Chantal here, welcome to Amazing Ackee!
My best childhood memories are of climbing trees, trips to the beach, tending to my imaginary affairs – such as teaching the hibiscus hedge multiplication, such a stubborn student it was – and food, always food (real and imaginary). I don’t think I was ever a picky eater and as such trying new foods and coming up with different ways to enjoy the the same ones has always been an adventure to me.
Ackee is Jamaica’s national fruit and Ackee & Saltfish the national dish and a local favourite. Unfortunately, because improperly harvested and prepared ackee is poisonous it has garnered a notorious reputation; so many times the focus is drawn to that one, dare I say minor aspect. I do feel as if ackee has been unfairly treated and demonised much like coconut oil once was (I will do a separate post on the nutritional information). This is why as corny as it seems I chose the descriptor amazing, I want to have a positive association with this incredible fruit and not one that breeds fear, worry or concern.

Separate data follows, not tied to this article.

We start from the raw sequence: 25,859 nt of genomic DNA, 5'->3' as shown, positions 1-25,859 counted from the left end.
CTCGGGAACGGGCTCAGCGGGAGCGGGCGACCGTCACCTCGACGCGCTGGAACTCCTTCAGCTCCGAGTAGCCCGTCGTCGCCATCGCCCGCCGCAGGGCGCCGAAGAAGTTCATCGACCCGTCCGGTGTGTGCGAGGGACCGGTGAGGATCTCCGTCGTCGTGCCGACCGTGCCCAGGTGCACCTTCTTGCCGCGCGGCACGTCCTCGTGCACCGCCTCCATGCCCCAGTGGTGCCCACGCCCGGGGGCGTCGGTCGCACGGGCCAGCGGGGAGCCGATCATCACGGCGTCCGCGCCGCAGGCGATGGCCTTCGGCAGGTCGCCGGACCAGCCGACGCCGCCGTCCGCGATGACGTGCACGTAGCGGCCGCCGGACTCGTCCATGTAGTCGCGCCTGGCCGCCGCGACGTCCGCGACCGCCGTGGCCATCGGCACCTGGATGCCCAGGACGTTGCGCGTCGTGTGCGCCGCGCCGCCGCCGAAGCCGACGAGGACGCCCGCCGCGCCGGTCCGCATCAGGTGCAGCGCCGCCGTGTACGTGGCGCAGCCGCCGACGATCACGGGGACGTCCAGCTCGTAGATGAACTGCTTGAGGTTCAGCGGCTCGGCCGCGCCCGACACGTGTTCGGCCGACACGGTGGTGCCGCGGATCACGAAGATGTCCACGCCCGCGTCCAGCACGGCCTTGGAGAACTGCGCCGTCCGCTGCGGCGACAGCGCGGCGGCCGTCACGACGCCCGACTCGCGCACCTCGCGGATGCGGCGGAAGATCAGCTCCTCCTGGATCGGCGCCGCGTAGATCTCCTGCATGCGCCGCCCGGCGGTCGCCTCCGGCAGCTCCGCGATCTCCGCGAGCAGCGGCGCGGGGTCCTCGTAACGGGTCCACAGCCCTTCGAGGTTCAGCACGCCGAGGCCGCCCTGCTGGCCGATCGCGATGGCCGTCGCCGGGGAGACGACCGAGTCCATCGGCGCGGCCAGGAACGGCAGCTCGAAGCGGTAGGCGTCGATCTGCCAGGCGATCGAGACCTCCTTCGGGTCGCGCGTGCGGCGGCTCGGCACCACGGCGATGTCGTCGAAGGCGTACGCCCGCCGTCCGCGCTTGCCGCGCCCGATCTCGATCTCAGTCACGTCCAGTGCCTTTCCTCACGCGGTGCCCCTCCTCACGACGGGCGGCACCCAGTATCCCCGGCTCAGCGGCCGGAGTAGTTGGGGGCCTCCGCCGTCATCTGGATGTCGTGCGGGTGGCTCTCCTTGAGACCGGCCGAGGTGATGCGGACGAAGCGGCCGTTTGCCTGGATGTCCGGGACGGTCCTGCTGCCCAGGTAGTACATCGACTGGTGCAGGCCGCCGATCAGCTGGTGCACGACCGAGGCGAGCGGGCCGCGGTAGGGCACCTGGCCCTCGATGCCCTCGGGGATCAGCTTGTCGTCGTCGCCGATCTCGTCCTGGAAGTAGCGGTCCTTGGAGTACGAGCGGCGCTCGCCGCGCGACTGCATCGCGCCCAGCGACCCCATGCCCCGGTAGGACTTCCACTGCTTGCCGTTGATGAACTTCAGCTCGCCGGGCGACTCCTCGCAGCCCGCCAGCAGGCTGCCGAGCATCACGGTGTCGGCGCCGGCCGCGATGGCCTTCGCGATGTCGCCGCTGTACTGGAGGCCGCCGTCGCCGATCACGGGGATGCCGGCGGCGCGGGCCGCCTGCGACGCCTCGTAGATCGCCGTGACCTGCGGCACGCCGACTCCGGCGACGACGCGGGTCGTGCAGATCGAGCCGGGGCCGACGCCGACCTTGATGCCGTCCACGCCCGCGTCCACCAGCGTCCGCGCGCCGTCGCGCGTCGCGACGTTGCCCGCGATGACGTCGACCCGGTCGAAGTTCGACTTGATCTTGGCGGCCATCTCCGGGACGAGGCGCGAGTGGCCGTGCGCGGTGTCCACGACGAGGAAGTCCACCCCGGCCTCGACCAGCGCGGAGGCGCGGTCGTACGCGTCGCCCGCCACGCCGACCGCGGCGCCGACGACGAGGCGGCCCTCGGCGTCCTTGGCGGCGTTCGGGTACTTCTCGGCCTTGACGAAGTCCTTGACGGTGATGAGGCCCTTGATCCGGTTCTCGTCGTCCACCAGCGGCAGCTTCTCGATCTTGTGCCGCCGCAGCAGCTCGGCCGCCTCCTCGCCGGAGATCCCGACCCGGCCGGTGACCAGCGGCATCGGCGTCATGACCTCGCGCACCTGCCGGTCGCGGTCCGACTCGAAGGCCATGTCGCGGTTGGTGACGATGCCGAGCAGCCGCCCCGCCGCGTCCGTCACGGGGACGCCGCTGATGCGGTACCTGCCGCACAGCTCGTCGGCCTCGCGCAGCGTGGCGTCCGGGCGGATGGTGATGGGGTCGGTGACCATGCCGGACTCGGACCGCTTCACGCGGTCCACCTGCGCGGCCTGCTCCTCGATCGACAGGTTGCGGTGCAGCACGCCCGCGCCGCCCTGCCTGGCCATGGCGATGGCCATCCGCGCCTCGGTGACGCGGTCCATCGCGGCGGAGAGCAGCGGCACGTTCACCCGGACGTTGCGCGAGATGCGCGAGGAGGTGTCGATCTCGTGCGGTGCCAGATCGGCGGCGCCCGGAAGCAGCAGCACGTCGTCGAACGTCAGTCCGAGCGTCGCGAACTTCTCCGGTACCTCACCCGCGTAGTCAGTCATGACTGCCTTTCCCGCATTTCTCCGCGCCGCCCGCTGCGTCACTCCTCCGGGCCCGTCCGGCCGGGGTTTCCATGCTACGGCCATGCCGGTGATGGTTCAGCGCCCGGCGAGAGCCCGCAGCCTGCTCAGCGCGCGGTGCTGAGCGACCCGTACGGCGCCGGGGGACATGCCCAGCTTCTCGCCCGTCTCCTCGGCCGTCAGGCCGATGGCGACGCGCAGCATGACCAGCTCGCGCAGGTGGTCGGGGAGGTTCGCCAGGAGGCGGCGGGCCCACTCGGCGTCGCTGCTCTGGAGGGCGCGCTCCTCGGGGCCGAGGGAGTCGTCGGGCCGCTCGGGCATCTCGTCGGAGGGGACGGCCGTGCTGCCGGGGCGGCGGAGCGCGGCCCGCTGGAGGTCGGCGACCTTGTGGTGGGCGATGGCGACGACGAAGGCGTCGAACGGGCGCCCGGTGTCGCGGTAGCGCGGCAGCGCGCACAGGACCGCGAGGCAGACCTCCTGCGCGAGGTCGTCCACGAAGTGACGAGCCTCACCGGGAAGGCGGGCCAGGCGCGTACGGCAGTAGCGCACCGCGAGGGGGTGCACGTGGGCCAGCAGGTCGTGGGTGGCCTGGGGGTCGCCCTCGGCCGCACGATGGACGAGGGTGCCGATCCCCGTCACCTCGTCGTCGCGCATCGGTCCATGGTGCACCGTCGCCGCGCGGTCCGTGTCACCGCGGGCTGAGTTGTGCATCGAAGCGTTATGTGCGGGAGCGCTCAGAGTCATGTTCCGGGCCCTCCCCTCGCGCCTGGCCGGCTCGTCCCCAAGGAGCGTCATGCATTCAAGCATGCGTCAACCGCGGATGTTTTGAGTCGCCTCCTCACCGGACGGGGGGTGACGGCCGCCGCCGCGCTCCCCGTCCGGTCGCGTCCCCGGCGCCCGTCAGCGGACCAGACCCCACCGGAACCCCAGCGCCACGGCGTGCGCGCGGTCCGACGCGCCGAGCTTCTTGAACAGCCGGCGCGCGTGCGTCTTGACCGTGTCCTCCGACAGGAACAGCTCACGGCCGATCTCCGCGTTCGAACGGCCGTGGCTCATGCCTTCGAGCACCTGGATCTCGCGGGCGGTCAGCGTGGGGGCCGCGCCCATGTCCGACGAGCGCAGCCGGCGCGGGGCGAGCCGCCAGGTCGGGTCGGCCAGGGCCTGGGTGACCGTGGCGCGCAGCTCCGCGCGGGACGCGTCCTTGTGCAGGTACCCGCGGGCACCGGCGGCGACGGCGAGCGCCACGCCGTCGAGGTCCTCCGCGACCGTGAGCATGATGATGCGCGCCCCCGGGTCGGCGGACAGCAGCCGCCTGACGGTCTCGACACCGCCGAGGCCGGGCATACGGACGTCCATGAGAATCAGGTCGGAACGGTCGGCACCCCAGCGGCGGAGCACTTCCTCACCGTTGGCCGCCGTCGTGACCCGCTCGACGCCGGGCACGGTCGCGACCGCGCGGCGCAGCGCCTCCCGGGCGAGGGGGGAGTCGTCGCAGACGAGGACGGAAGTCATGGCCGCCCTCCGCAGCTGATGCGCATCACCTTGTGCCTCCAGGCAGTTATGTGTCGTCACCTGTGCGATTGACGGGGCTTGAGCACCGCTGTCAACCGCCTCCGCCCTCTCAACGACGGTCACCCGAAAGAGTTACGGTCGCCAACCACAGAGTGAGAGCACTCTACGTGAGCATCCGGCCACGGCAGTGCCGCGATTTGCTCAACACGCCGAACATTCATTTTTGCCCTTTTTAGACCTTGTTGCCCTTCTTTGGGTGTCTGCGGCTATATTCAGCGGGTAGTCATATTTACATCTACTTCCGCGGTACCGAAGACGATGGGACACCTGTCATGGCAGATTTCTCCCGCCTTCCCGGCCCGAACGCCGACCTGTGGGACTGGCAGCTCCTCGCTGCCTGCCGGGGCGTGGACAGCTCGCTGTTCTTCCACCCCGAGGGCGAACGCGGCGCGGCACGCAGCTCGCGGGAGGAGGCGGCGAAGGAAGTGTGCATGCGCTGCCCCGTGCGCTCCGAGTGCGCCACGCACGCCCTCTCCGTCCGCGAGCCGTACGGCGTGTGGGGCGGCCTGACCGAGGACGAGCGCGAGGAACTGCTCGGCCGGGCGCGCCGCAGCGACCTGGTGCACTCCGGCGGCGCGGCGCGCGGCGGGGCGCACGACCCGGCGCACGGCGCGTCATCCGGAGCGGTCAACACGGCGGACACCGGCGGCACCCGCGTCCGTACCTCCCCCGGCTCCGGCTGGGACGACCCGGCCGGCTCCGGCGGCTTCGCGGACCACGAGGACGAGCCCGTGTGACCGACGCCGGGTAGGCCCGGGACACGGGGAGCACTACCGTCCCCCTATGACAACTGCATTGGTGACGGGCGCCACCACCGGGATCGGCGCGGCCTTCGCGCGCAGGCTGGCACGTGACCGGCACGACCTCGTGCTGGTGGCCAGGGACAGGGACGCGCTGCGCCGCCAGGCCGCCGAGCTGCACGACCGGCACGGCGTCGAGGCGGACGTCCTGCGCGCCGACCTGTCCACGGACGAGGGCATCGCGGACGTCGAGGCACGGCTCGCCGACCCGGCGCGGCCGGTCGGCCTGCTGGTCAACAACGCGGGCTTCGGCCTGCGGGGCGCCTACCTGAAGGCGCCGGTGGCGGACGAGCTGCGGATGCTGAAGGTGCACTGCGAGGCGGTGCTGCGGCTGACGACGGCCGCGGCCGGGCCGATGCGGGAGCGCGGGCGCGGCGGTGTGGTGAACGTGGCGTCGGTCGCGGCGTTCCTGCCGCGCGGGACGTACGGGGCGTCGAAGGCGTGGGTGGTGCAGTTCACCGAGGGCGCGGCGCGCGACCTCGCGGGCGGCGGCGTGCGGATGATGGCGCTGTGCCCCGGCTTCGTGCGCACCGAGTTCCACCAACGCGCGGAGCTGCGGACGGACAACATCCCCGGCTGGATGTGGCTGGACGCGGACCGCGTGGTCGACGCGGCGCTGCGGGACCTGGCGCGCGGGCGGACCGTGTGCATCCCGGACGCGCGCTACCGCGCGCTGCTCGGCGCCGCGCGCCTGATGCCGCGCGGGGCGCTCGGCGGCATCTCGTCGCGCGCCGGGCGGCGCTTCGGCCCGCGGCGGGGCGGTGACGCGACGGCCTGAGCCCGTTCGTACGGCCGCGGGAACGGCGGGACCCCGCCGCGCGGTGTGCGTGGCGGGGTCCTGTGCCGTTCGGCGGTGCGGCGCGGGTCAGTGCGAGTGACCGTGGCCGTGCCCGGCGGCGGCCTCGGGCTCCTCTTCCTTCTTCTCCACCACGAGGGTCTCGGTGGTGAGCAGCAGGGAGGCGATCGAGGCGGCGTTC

This brings me the question: what does ackee taste like? It’s a tough one to answer as even some of the best descriptions don’t truly captures the taste. The aril (flesh of the fruit) is firm and oily to the touch softening when cooked; the description that is often given is that it’s similar to scrambled eggs *rolls eyes*. Aside from its appearance in some preparations, the taste is nothing like eggs, and frankly neither is the texture as it tends to be more smooth, melts in your mouth, buttery if you will; the description of ackee being “vegetable marrow” comes close in this sense. In some baking I’ve found it to tend towards having a nutty flavour close to peanut butter, and in custards the sweetness of the fruit shines through taking you to yet another dimension. It’s one of those things you have to taste to understand and I’m hoping that you will and if you already have I hope you’ll find a recipe here that will inspire you to try it in a new way.
Have you ever tried ackee?
What’s your unique way of preparing it?